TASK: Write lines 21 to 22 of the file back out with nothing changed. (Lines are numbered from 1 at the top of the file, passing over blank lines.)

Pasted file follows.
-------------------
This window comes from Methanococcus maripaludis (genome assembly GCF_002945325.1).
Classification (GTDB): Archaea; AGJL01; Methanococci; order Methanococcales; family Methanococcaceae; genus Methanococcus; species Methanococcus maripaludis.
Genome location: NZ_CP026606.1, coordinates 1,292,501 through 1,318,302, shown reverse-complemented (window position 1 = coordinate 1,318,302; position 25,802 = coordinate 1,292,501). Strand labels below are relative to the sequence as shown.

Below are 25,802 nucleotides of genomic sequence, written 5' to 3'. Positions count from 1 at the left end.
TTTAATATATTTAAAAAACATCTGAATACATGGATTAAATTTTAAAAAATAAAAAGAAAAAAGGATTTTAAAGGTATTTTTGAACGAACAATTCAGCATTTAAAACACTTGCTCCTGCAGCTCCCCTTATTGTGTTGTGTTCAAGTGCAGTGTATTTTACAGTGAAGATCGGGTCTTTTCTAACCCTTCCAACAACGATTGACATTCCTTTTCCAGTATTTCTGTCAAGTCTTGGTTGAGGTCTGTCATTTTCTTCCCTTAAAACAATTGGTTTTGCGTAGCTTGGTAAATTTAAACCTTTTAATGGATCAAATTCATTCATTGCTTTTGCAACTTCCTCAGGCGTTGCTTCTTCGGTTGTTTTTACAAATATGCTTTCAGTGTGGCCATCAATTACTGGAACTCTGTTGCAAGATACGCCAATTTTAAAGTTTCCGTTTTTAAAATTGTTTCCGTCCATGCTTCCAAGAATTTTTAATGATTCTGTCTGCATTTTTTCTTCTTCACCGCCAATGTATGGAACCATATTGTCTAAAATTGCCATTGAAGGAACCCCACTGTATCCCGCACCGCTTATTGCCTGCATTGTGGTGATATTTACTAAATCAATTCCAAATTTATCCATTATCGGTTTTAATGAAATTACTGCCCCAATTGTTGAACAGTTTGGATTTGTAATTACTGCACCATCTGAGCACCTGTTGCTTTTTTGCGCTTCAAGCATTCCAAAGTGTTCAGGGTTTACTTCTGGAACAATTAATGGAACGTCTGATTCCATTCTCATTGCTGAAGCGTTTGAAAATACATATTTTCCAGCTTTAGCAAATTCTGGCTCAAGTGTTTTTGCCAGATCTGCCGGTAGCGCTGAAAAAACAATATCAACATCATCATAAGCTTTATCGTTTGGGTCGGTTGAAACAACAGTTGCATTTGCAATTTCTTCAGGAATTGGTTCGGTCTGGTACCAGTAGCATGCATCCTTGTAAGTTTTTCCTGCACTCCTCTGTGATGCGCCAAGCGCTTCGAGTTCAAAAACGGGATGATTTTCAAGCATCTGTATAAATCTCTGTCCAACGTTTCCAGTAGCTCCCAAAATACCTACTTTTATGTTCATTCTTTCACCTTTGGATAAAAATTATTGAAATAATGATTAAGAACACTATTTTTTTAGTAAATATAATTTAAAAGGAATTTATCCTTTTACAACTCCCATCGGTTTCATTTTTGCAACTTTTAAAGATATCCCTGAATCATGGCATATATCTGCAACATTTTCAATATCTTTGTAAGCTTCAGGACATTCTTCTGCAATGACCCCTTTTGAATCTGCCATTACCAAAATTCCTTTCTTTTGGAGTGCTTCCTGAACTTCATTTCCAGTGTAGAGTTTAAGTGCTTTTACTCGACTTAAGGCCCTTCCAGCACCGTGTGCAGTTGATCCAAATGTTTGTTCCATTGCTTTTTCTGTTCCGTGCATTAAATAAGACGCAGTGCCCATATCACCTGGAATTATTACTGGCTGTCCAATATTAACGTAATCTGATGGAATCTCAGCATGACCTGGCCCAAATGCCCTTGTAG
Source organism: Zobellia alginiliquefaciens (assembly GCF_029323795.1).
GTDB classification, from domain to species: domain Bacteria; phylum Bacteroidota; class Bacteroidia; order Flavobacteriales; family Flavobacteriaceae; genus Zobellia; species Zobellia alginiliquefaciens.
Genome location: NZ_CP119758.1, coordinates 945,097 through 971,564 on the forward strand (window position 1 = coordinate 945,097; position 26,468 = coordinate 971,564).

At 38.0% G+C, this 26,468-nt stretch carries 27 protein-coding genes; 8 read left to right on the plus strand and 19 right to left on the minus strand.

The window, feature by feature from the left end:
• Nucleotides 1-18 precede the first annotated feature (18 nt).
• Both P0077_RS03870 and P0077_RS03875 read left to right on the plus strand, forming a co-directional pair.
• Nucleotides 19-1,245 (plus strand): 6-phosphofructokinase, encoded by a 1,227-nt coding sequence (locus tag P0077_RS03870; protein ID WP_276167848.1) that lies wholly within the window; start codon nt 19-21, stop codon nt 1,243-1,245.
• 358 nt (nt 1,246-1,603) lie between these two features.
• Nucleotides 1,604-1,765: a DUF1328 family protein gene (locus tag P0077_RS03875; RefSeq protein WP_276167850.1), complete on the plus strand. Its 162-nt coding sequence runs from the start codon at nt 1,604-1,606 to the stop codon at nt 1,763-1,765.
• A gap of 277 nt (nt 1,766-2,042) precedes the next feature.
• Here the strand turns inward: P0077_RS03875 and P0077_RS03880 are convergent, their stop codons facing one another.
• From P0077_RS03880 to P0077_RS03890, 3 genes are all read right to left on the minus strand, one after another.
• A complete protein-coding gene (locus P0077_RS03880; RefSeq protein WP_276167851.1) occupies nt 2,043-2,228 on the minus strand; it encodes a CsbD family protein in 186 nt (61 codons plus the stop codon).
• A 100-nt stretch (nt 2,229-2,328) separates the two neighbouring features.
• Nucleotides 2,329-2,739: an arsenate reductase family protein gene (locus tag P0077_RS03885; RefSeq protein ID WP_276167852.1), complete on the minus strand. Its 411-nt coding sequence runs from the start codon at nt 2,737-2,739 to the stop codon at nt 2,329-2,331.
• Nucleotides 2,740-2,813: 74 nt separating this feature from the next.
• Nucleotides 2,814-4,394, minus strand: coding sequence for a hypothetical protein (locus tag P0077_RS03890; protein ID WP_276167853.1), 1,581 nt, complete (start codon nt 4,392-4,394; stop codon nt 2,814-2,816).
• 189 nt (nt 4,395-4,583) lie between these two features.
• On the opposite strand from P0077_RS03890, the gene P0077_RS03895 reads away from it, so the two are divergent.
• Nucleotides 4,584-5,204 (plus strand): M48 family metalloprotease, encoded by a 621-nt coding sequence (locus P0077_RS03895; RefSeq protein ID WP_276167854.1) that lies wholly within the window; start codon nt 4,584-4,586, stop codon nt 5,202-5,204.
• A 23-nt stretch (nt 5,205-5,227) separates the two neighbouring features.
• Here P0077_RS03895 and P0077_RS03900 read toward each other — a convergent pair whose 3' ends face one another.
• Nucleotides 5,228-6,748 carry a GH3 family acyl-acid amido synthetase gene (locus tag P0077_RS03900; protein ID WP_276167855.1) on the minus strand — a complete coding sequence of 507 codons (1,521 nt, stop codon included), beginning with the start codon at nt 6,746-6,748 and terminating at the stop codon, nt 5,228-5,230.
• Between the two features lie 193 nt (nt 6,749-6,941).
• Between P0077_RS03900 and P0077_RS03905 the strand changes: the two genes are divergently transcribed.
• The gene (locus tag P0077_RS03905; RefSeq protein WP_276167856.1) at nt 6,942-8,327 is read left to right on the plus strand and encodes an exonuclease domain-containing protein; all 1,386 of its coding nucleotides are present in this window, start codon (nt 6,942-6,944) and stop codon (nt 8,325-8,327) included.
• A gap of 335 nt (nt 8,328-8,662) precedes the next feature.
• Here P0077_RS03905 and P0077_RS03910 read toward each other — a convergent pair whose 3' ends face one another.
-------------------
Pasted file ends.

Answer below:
• Nucleotides 2,329-2,739: an arsenate reductase family protein gene (locus tag P0077_RS03885; RefSeq protein ID WP_276167852.1), complete on the minus strand. Its 411-nt coding sequence runs from the start codon at nt 2,737-2,739 to the stop codon at nt 2,329-2,331.
• Nucleotides 2,740-2,813: 74 nt separating this feature from the next.